Retailers have lined up different schemes to attract consumers in the upcoming Black Friday weekend. The National Retail Federation, or NRF, is expecting 4.1% growth in retail sales in the current year's holiday season. While this growth is for the period up to December or the first week of January, the immediate focus is on how sales will shape up in the forthcoming black Friday weekend. Retail sales could register 13% - 15% growth if the rough calculations using various methods are correct.
The upcoming weekend will likely see 147 million shoppers, according to a NRF estimate. This is slightly below the last year survey of 152 million. However, the actual number of visitors was 226 million in 2011. This means a difference of about 48.7% more shoppers between the pre-survey and the actual shoppers. A similar pattern of a rise in the actual number of shoppers in the current year is also more likely, given the consumer confidence level and jobless claims.
We arrive at some potential scenarios using a review of past performance and the calculation of revenue generation through different methods. For instance, the retailers witnessed a sale of $563 billion in 2011 holiday season, and the total spending during the black Friday weekend accounted for $52.5 billion. This suggests that the black Friday weekend sales represented 9.33% of the total holiday season sales in 2011. Taking a cue from this, the current year's black Friday weekend sales will likely grow at 4.15%, which is $54.68 billion. This is based on the NRF's current holiday season sales estimation of $586.1 billion, representing a growth of 4.1% over 2011. However, the current behavior of consumers indicates much more growth in the cards. Therefore, let's look at the other available methods.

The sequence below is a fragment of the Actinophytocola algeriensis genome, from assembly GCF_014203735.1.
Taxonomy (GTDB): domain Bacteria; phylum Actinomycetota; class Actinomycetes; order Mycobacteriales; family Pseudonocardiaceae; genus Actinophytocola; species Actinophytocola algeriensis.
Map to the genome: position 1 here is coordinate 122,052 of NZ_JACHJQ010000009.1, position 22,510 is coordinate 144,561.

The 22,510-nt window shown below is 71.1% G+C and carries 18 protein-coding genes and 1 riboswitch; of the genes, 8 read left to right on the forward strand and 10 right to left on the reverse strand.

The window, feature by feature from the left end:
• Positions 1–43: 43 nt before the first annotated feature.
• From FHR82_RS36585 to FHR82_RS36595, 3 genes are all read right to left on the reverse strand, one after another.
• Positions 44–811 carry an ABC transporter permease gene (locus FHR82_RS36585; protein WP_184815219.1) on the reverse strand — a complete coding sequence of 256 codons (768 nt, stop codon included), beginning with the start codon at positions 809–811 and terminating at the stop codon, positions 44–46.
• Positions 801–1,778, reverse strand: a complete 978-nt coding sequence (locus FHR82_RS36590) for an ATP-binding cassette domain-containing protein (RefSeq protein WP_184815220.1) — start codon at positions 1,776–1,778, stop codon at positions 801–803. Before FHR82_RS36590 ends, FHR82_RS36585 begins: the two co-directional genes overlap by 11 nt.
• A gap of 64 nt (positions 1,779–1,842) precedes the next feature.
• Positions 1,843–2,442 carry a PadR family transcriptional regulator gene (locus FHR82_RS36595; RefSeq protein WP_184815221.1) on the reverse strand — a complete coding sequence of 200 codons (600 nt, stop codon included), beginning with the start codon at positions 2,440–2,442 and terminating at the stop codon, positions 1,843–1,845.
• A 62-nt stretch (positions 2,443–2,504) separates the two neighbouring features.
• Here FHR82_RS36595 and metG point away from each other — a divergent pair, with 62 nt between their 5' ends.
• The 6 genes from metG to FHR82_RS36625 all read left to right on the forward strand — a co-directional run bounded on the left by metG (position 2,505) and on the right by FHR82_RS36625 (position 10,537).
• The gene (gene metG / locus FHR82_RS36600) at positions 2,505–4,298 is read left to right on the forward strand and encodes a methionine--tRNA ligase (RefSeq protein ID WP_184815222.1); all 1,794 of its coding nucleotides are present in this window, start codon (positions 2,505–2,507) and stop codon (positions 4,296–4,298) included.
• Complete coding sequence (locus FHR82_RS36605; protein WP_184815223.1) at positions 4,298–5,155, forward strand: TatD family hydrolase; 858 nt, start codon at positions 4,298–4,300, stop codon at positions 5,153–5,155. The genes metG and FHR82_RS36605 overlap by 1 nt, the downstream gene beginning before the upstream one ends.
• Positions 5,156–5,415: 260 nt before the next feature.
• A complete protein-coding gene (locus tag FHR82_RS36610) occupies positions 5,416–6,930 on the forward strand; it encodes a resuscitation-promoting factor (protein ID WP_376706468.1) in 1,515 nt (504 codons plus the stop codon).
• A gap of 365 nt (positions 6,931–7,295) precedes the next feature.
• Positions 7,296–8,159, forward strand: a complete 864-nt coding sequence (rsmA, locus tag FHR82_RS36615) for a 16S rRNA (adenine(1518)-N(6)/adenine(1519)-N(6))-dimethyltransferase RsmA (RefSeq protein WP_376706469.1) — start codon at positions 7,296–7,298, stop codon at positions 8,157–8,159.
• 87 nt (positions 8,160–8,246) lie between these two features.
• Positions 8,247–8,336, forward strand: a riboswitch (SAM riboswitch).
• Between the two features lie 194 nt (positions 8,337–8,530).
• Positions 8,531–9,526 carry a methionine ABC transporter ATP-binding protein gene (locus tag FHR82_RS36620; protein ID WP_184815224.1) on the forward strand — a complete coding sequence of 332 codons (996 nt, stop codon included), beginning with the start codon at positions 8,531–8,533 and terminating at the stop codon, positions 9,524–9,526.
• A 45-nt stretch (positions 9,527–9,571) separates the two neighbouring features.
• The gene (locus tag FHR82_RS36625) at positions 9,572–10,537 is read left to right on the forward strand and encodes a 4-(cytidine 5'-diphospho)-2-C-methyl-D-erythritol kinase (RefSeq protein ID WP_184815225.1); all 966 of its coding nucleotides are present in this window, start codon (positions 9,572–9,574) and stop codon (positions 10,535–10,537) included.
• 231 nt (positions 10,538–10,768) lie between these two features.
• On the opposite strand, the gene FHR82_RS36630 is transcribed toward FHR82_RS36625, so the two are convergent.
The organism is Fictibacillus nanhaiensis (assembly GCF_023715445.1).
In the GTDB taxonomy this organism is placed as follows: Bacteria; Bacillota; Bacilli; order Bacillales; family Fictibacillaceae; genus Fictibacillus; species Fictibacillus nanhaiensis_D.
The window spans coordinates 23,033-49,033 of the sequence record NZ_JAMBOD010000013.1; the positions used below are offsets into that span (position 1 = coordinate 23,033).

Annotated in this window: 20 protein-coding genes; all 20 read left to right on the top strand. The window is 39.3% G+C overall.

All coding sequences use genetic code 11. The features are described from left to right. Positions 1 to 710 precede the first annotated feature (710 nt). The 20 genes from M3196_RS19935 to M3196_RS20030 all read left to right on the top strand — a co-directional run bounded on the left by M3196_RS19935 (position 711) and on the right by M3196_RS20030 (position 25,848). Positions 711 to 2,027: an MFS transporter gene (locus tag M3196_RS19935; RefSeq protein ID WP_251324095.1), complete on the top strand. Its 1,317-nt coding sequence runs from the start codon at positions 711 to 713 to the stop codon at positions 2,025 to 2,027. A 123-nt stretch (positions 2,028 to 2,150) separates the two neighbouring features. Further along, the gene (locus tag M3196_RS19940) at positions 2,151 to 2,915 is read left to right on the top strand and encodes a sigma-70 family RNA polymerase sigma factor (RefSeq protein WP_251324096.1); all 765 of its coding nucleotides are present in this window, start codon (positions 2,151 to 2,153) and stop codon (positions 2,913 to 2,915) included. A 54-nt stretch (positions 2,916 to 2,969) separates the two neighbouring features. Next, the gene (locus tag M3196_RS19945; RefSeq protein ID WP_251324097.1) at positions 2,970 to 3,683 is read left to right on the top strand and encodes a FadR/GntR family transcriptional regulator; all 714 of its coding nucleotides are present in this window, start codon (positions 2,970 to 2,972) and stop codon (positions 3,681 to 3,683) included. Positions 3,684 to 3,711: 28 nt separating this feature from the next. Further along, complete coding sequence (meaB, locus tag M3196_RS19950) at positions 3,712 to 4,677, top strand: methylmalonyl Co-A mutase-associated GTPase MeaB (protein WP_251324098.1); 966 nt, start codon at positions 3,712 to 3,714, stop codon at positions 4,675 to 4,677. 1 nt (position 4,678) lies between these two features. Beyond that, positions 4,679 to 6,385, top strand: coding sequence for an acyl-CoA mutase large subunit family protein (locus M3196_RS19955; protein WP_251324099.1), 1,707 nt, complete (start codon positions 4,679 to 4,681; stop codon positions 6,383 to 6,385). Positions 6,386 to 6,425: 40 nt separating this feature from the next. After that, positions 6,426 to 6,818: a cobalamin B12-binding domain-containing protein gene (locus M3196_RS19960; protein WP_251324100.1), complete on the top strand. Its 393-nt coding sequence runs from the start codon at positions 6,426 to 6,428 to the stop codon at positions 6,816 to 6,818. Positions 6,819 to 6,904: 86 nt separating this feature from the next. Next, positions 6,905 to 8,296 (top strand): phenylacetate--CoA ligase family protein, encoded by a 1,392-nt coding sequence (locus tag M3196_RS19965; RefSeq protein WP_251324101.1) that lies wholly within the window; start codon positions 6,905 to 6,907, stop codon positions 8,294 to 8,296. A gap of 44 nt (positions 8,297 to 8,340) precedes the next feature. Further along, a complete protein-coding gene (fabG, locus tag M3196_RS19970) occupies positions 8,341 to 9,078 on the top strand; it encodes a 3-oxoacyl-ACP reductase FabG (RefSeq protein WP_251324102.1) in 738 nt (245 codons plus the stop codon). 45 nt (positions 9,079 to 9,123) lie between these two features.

Margin for Error
The above table indicates a compound annual growth rate or CAGR of 6.4% on total spending in the four year period between 2008 and 2011. Based on the CAGR of 6.4%, revenue generation is likely to be around $55.86 billion in the coming weekend retail sales. However, given the growth rate of 9.2% and 16.67% in 2010 and 2011, this too seems to be on the lower side. Interestingly, the last two years average growth rate works out to nearly 13%. If this is taken for a potential sales outlook, it means revenue generation of $59.33 billion for the black Friday weekend. This seems quite possible.
However, further upside in revenue is quite possible given the improved employment data for October compared to the previous two years. The Bureau of Labor Statistics data indicates that jobless claims were 7.9% in October compared to 8.9% in 2011 and 9.5% in 2010. Another important aspect is the improved consumer confidence in November that touched a 5-year peak.
Additionally, the threat of higher taxes next year will force consumers to spend more this year on electronic or jewelry items, as consumers may be forced to make higher provision for taxes next year. If these positive factors add a further 2 percentage points to 13%, the black Friday weekend could post revenues of $60.38 billion.
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